Congresswoman Annie Kuster, the founder and co-chair of the Bipartisan Heroin Task Force, held a roundtable discussion today with leadership from Rivier University's Center on Behavioral Health Professions and Workforce Development and local healthcare professionals. The discussion focused on the opioid epidemic and initiatives to enhance resources to address the crisis. Congresswoman Kuster presented information on the Bipartisan Heroin Task Force's 2018 legislative agenda and her upcoming workforce development legislative priorities.
KusterAudienceMemberNashua Mayor Jim Donchess, Sister Paula Marie Buley, IHM, President of Rivier University, and Greater Nashua education and healthcare professionals contributed to the discussion. Along with Congresswoman Kuster, they provided research and treatment statistics, first-hand experiences in working with those struggling with substance use disorder, and the challenges facing New Hampshire and the nation in combating the opioid epidemic.
Congresswoman Kuster noted the need for workforce development in New Hampshire, referencing that the state stands at "twice the national average for opioid prescribing and yet half the national average for workforce, treatment and response [resources]." The Congresswoman continued, "New Hampshire can be on the cutting edge of getting us out of this crisis," and applauded The Center for Behavioral Health Professions and Workforce Development at Rivier University as the type of innovative program that should be promoted across New Hampshire and the country.
Additional discussion topics included substance use disorder prevention, education, treatment, and the opioid epidemic's powerful impact on families, veterans, and rural communities. Workforce development was highlighted as a key factor in providing educated and credentialed professionals to aid in treatment and recovery, as well as addressing the root causes that contribute to addiction including behavioral health. Strong points were made on the need for financial resources to fund workforce development and all aspects of treatment and recovery by panelists and audience members.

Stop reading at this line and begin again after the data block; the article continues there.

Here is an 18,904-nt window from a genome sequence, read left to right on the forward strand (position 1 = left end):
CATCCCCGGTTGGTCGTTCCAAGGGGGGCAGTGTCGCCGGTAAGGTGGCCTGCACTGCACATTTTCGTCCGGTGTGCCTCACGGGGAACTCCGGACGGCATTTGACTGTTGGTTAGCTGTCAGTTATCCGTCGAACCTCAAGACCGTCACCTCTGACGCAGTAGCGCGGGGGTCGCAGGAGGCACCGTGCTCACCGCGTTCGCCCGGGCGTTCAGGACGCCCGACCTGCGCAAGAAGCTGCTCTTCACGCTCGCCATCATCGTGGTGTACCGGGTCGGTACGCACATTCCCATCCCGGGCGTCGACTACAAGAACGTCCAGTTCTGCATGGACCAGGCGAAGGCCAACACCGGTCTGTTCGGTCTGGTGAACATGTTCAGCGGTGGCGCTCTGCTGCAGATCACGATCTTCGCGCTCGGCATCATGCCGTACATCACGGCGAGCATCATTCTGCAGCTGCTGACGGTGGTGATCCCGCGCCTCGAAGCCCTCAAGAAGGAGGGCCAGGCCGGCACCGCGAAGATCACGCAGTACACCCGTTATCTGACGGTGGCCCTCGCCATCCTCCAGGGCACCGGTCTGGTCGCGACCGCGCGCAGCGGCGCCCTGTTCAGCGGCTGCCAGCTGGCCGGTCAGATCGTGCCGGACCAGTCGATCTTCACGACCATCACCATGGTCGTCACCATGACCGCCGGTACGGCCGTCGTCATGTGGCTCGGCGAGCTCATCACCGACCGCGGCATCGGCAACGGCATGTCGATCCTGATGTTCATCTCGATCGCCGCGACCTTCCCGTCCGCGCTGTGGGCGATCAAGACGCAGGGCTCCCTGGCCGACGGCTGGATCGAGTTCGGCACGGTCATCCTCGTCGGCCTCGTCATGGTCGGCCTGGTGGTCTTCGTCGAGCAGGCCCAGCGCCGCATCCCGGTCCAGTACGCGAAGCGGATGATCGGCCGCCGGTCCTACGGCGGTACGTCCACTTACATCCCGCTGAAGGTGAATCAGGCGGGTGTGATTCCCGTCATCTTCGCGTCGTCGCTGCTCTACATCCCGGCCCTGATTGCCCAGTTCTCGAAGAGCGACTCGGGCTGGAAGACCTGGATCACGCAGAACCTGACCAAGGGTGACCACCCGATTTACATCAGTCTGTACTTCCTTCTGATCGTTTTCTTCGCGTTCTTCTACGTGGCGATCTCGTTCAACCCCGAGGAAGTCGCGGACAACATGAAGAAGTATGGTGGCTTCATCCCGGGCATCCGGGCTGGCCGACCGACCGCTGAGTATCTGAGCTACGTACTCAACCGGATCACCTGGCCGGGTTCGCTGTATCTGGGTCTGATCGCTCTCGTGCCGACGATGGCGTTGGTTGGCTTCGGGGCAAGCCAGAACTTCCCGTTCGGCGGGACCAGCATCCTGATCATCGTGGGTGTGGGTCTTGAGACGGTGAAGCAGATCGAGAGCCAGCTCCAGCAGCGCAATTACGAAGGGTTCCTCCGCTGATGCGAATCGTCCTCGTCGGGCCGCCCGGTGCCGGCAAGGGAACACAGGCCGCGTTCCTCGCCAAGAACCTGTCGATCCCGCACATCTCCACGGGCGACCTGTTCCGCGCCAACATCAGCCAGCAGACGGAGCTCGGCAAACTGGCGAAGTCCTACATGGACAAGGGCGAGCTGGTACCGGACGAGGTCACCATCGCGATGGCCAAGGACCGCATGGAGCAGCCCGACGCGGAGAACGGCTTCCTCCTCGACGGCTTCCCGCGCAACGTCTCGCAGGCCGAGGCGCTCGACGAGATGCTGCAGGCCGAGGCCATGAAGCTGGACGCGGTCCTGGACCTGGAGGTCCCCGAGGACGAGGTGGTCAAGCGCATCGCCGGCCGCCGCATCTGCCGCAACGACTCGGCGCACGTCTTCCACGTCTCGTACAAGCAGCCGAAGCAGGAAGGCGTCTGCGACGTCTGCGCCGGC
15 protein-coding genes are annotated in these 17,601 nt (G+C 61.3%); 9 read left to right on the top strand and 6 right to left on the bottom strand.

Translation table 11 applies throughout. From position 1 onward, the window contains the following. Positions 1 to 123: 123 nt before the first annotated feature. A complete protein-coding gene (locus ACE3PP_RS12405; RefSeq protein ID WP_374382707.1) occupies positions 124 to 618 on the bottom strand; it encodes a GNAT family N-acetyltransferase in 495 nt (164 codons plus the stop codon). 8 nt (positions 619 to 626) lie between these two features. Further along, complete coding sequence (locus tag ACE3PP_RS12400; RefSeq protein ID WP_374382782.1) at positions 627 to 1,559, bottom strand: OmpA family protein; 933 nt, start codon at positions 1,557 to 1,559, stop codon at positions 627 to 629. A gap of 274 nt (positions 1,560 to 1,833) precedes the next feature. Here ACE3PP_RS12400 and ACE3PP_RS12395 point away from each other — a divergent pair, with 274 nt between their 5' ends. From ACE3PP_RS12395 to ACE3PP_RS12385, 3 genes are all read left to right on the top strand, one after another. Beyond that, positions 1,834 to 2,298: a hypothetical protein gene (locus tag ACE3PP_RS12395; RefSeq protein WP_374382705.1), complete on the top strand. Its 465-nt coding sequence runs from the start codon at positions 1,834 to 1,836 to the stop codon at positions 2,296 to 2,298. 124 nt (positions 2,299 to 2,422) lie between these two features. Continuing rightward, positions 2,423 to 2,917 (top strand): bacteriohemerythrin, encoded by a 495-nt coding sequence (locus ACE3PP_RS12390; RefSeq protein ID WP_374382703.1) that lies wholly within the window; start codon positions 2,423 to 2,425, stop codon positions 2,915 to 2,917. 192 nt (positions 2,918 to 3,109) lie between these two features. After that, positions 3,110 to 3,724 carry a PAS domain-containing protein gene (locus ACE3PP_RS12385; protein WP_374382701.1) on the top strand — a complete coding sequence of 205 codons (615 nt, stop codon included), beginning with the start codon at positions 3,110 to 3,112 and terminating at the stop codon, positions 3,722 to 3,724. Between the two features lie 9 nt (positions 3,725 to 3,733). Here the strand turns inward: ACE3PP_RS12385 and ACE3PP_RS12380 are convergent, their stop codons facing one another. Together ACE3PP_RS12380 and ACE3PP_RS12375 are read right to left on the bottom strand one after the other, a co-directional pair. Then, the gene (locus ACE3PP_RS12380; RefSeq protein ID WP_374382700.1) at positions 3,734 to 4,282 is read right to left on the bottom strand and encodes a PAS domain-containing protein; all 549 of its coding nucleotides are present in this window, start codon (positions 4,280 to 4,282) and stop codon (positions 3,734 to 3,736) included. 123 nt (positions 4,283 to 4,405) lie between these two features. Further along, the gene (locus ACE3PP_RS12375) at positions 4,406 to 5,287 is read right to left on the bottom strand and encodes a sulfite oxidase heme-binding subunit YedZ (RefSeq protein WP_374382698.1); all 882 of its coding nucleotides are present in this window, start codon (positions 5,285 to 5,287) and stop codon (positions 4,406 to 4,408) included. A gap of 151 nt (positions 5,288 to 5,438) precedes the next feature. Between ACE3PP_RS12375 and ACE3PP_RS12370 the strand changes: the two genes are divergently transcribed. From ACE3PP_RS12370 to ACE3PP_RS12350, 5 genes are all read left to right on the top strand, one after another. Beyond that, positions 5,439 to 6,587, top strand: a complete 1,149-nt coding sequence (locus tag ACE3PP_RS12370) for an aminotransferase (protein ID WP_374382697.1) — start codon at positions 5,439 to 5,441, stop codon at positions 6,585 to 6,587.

Sister Paula Marie Buley, IHM shared that she senses a paradigm shift within the community. "It's not about expense, it's about investment. And the greatest investment is in our citizens. To the extent that we fail in that ability to invest in people, to invest in an educated workforce, and to invest in children, is the extent to which we fail to invest in New Hampshire."
In addition to Mayor Donchess and Sister Paula Marie Buley, IHM, panel members included Nadine Sacco, Executive Director of The Center for Behavioral Health Professions at Rivier University; Karen Schedin, Vice President for Enrollment Management at Rivier University; Lisa Vasquez, Substance Misuse Prevention Coordinator for the City of Nashua; Elyssa Clairmont, Continuum of Care Substance Misuse Facilitator for the City of Nashua; Geoff Vercauteren, Workforce Development Director at the Catholic Medical Center, and Rivier University graduate students working in the field, Scott Congdon, Sarah Bemish, and Gregory Lennox.
The Center for Behavioral Health Professions and Workforce Development at Rivier University is an initiative in response to the increasing demand for professionals in fields of behavioral health and substance use disorder. The Center partners with regional healthcare providers to ensure a well-trained workforce is ready to meet the demands of regional healthcare and social service providers, schools and governmental agencies. The Center is a hub for behavioral health professions, highlighting Rivier's unique ability to expand the workforce pipeline through the delivery of targeted academic programs.
Rivier University Announces Center for
Behavioral Health Workforce Development